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Sports Then and Now

Super Bowl XLVI Preview: Part 4 31

Posted on February 04, 2012 by Dan Alper

Belichick knows the value of special teams. He signed Nick Koutouvides in week 9 to sure up the Patriots coverage units.

When analyzing a football game like this one it’s all too easy to forget about the impact of special teams. We all seem to acknowledge big special teams plays after the fact, but by the time the next week rolls around the pundits are right back to talking about offensive and defensive match-ups. Maybe it’s a simple numbers game. There just aren’t many special teams plays in any given game, and the kickoff rules instituted this year have turned a significant number of those plays into non-plays.

And then a week last week comes along and reminds everyone just how important special teams are. Danny Woodhead’s fumble on the kickoff following a Raven scoring drive that gave them the lead for the first time in the game seemed to seal the Patriots’ fate. Instead New England battled back to take a three point lead, a lead that kicker Billy Cundiff had every opportunity to erase. The 32 yard try should have been trivial for Cundiff, but he missed, and New England punched their ticket to Indianapolis.

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Super Bowl XLVI Preview: Part 3 3

Posted on February 03, 2012 by Dan Alper

It's been a frustrating year for Sebastian Vollmer, but his return could bolster an improved Patriots running game.

In Super Bowl XLII Tom Brady attempted 48 passes. In the week eight meeting between these two teams Brady attempted 49 passes. It is easy for fans, media types, and even coaches to become overly enamored with the Patriots passing attack, and it’s hard to blame them. But against a Giants team whose hallmark remains the ability to generate pressure with only a four man rush it’s damn near suicidal to drop back that many times. The Giants pass rush is too good to give them that many opportunities to get after the quarterback.

To keep Brady clean the Patriots must be able to run the ball. The Giants are exceedingly likely to dare New England to run. In their first three playoff games defensive coordinator Perry Fewell has called for a rush of four or fewer men over eighty percent of the time, and given their past success using four-man pressures against Brady there’s little reason to believe this strategy will change.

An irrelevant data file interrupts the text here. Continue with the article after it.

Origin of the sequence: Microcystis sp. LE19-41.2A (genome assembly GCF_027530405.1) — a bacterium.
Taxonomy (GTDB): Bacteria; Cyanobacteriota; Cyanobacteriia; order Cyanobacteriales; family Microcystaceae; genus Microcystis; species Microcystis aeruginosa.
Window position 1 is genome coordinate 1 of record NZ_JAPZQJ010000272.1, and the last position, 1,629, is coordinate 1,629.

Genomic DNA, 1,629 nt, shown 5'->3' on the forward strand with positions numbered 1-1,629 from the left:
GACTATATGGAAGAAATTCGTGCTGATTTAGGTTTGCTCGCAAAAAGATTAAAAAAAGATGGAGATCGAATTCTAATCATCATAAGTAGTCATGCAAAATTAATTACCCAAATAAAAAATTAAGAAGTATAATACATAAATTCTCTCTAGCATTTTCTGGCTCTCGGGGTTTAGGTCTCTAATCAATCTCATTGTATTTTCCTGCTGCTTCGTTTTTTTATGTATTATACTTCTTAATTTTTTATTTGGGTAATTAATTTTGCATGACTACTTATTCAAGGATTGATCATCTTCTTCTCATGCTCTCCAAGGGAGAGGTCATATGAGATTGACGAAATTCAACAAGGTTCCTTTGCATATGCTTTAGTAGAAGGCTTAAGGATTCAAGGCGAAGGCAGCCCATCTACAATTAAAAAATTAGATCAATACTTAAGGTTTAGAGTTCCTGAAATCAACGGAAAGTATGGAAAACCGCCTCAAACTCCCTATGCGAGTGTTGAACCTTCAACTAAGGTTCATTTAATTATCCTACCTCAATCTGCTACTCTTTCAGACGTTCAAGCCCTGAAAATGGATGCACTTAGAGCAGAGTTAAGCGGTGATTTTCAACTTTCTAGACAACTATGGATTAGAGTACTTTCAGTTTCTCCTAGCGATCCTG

The Giants front four of Justin Tuck, Jason Pierre-Paul, Osi Umenyiora, and Chris Canty are the best pass rushing unit in the league, but they lack a true run-stopper. They simply don’t have the beef on the interior of the line, and their aggressive up-field rushes leave a lot of the run responsibilities to their linebacking corps, the weakest unit on their defense.

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Super Bowl XLVI Preview: Part 2 28

Posted on February 02, 2012 by Dan Alper
Especiall Cruz

Previously, we touched on the unknowns of Rob Gronkowski’s ankle injury, but there are some things we know about these teams for sure. The Patriots secondary is very bad, and the Giants wide receivers are very good. The single largest mismatch in this game belongs to Eli and the G-Men, and if the Patriots are to win their secondary will have played no small part.

For a lot of Patriot fans that declaration may be disconcerting, but let’s not forget the first meeting between these teams in 2011. Their week eight match up was deadlocked at zero at the half, and the Giants entered the fourth quarter of that game with all of ten points. Granted the Patriots had only scored three points, but that’s beside the point. A shutdown defensive performance just isn’t in the cards for Belichick’s gang, but they proved capable of slowing Eli Manning in that game.

Manning completed just over 50 percent of his passes on the day, and the Patriots limited him to 250 yards through the air. Such a yardage total is not normally something to write home about, but when you consider the talents of Manning and the talent he has it’s a little more encouraging.

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  • Vintage Athlete of the Month

    • Rusty Staub: A Man For All Ages
      April 8, 2024 | 1:26 pm
      Rusty Staub

      The Sports Then and Now Vintage Athlete of the Month is a former major league baseball player who came into the game as a teenager and stayed until he was in his 40s. In between, Rusty Staub put up a solid career that was primarily spent on expansion or rebuilding teams.

      Originally signed by the Colt .45s at age 17, he made his major league debut as a 19-year old rookie and became only the second player in the modern era to play in more than 150 games as a teenager.

      Though he hit only .224 splitting time between first base and rightfield, Staub did start building a foundation that would turn him into an All-Star by 1967 when he finished fifth in the league with a .333 batting average.

      Read more »

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